And that’s how I discovered and got fond of Linux. First RedHat, then SuSE, then Slackware… and to this day, 20 years later, I still enjoy using the terminal, and IRC, and all kinds of other exotic things that people call anything from unappealing, to downright scary, with ‘complicated’ somewhere in the middle. I don’t think it’s any of that. All one needs is a curious mind, the ability to disregard what other people say about it, and fun ideas. I didn’t care about how esthetically pleasing any of it was, at all. I cared because of how thought provoking it was; a new dimension, and mine to explore.

                        To me this is where the heart of the matter is and I think it’s where most people are mistaking - in my view, computers in and of themselves aren’t fun. Computers shaping people aren’t fun either. People shaping computers is where the fun’s at.

                        What makes working with computers so intriguing, especially from an engineering perspective, is that you’re immersing yourself into a world of codified thoughts made entirely by human brains. The choices, and even psychology behind things. It’s like a labyrinth: intelligently designed by humans, so there simply has to be logic to it.

                        Discovering the logic. That’s the appeal.

                        1. 7

                          I was a bit older than five years old, twice that even. Still a young kid.

                          That’s a huge difference in terms of reading skill. Maybe bigger than the additional reading skill you acquire between ten and twenty years old.

                          I think this article has more to do with early childhood development than it does with teaching programming in general. The more I think about, the more I’m impressed that children that young were able to do any kind of programming.

                          And the more I think about it, the more I hate the title.

                          1. 2

                            Agreed. Plus, the more I think about it, the less I trust the research: you can never go wrong with 5 year old subjects. Totally unreliable.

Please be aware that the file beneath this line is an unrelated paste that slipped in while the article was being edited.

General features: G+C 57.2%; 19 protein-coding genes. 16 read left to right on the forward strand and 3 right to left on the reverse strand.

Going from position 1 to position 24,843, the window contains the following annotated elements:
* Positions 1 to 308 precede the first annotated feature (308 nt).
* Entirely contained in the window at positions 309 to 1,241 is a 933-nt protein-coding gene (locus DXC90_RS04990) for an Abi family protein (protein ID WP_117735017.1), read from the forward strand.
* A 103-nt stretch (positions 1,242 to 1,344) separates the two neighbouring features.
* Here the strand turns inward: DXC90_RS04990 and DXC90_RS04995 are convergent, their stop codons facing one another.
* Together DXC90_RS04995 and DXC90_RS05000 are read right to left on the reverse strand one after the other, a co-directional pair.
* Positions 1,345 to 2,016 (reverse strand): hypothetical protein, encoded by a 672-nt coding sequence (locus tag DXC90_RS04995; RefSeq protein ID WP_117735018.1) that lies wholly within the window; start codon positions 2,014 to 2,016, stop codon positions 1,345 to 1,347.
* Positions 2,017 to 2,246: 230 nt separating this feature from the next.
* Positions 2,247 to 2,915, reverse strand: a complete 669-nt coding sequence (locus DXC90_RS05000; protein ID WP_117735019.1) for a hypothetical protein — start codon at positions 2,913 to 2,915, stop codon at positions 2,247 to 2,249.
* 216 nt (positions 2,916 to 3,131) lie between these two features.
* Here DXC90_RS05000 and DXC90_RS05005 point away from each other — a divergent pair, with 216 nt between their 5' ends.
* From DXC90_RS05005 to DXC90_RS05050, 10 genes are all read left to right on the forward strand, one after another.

But, gah, I’ll admit. I wrote most of my comment before realising how old they were. So that explains that.

                          2. 3

                            This was very unexpected and gratifying; thanks. (My last name got a lot of laughs in programming classes, too.) :)

                            On topic, I think “the thrill of solving puzzles” is a big part of what got me into coding as a kid, too. I still remember Silas Warner’s “Robot War” and trying to figure out why one bot always won. Part of the disconnect here may be that 5 is too young for most kids to find fun in written language, so the puzzles have to be scaled down. But my instinct agrees with yours: dropping a puzzle in front of a kid and saying “this should work, if you can figure it out” is usually a great way to motivate them to learn something.

                          3. 4

                            It’s more likely a lack of autocomplete and red squigglies. Also having a cheat sheet on hand would probably help when getting started.

                            1. 3

                              “Danny! Don’t eat the cheat sheet!”

                              5 year olds ¯\_(ツ)_/¯

                          4. 11

                            I’m sympathetic to text, and to programs as lists of instructions, and I totally agree that saying programming is easy is counter-productive. But I feel I’m missing something about your argument given the obvious holes, so can you elaborate?

                            1. I don’t understand this distinction you’re making between ‘programming’ and ‘coding’. To the extent that programming isn’t accessible, I think we should be changing programming to be more accessible. Creating new distinctions seems unnecessary, and also inherently a political rather than technical act: even if you don’t intend to, you’re liable to end up creating us-vs-them divisions between ‘programmers’ and ‘coders’.

                            2. Programs always eventually get translated to zeros and ones. Surely that doesn’t mean we should be programming in zeros and ones? You’re obviously aware of expression-oriented languages like Hy. Similarly, translating icons to addresses doesn’t seem much different to me than translating words to addresses. What am I missing in your argument?

                            One of my students is contributing to this project which assigns icons to new procedures by default. It seems useful.